So, that was it for 'Kyiv 2023.' As Eurovision said, it shared Ukraine's "sadness and disappointment that next year’s Contest cannot be held in Ukraine." But it also stated that we had to move on. And that was the moment when Europe began speculating: if not in the war-torn-country, then where would the Song Contest of 2023 take place?
It seems logical that the UK is a good backup, given that its contestant, Sam Ryder came in second with his song 'Space Man' during the 2022 festival in Turin. In fact, in the statement about Ukraine's 'disqualification' as a hosting country, Eurovision revealed that it was talking to BBC to "potentially host the 2023 Eurovision Song Contest in the United Kingdom."
The news, released on a Friday afternoon, immediately got a number of British cities in a frenzy. According to BBC, Glasgow, Manchester, Leeds and Liverpool directly expressed an interest. Then came London, Brighton, Aberdeen, Birmingham, Cardiff, and Belfast.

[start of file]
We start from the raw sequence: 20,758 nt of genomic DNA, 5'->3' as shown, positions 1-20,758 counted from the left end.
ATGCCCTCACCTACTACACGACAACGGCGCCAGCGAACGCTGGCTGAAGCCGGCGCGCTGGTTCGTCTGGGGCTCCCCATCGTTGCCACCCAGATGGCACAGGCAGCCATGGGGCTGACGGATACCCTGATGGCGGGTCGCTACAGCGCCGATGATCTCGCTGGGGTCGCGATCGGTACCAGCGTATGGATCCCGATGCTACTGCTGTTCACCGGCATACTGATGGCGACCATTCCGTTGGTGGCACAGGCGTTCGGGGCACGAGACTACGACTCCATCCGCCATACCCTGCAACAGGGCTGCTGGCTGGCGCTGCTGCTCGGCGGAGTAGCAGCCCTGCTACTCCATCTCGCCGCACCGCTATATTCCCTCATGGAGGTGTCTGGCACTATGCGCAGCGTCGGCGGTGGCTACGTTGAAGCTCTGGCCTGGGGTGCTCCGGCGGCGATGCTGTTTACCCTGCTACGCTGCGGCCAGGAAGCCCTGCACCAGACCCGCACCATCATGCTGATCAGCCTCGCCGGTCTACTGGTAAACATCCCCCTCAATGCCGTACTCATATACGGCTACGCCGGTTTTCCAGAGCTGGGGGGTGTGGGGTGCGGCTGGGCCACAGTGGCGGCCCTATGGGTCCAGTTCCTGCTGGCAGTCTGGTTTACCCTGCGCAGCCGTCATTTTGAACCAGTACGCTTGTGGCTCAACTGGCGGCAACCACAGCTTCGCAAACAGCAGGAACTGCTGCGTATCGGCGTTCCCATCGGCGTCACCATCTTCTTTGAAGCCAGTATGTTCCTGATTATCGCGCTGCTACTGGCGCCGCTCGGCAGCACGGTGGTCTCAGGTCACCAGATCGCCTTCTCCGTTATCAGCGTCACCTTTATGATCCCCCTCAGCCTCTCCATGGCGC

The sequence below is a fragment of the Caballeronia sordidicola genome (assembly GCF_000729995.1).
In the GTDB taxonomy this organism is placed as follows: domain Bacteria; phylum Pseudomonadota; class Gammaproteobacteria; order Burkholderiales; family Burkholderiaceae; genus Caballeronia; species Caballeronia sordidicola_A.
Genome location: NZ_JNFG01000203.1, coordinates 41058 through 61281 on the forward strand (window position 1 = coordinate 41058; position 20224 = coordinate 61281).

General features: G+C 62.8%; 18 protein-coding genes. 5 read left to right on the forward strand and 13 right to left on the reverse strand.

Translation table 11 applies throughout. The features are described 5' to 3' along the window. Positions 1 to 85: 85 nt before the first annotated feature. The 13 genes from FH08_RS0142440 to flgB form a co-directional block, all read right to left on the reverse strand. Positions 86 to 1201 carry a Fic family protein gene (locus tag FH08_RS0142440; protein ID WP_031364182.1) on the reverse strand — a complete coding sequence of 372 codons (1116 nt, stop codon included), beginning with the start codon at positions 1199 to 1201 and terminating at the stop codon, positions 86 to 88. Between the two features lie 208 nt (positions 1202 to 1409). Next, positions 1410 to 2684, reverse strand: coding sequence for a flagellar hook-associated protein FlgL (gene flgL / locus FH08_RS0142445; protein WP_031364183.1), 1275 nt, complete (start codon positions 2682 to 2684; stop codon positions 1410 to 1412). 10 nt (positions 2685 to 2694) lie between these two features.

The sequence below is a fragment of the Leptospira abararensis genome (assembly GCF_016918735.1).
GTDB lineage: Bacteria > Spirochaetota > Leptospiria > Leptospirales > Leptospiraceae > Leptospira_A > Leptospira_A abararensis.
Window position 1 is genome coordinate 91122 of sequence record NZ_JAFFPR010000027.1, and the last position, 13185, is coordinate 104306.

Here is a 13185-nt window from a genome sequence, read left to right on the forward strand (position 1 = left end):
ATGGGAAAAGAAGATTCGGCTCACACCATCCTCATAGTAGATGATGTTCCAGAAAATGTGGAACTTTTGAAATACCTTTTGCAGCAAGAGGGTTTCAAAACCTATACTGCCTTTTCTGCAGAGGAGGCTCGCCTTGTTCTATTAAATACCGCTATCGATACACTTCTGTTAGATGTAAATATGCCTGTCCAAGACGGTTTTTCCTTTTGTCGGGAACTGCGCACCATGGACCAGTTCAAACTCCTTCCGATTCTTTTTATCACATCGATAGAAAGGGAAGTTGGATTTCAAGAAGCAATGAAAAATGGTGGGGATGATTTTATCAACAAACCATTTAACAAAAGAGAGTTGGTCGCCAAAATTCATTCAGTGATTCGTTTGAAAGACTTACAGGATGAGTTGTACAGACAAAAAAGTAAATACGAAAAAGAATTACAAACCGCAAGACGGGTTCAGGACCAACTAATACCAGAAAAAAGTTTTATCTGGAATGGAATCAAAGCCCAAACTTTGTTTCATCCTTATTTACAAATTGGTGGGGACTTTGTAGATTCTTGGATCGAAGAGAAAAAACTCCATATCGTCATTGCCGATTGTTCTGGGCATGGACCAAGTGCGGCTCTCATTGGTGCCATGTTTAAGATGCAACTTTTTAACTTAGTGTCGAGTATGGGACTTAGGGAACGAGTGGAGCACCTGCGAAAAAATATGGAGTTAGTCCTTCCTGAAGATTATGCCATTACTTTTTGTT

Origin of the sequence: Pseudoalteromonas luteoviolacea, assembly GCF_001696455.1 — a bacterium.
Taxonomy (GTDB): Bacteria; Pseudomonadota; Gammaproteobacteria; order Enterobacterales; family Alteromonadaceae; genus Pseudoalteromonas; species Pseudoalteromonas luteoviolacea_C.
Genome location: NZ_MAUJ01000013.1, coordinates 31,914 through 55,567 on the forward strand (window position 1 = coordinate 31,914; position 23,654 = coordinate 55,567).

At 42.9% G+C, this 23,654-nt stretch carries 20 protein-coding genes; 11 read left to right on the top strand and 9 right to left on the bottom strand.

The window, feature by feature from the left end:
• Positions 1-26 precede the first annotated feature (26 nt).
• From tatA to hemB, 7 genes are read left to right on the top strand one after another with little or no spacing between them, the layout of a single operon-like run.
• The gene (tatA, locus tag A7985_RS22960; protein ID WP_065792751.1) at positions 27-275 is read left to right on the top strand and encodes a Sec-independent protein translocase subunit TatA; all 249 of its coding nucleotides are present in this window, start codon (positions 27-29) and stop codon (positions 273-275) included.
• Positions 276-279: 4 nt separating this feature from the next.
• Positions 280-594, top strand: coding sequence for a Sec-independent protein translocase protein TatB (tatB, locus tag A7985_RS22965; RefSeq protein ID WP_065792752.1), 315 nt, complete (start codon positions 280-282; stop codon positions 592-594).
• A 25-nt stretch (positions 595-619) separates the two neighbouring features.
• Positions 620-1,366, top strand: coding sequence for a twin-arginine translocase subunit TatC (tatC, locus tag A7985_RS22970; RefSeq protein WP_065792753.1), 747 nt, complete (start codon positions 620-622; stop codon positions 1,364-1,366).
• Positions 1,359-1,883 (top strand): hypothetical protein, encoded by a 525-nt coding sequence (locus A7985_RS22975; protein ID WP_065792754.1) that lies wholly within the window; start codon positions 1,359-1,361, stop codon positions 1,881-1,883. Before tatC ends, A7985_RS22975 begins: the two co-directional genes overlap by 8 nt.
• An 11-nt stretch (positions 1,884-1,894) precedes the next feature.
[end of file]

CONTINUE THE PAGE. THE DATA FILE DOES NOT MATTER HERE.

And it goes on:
Mayors began tweeting about their excellent stadiums and their status as a 'music city.' Cardiff said that Wales was considered the 'land of the song,' and Belfast reminded its followers that it was a 'Unesco City of Music.' But then, there's also Liverpool, the birthplace of The Beatles!
The Scottish, Welsh, and Northern Irish mayors said that it doesn't have to be London (and not even England!) that hosts Eurovision. In fact, film makers thought the same when they made Will Ferrell's comedy 'Eurovision Song Contest: The Story of Fire Saga' for Netflix in 2020. Part of the movie - also starring Rachel McAdams - was filmed around Glasgow's OVO Hydro stadium.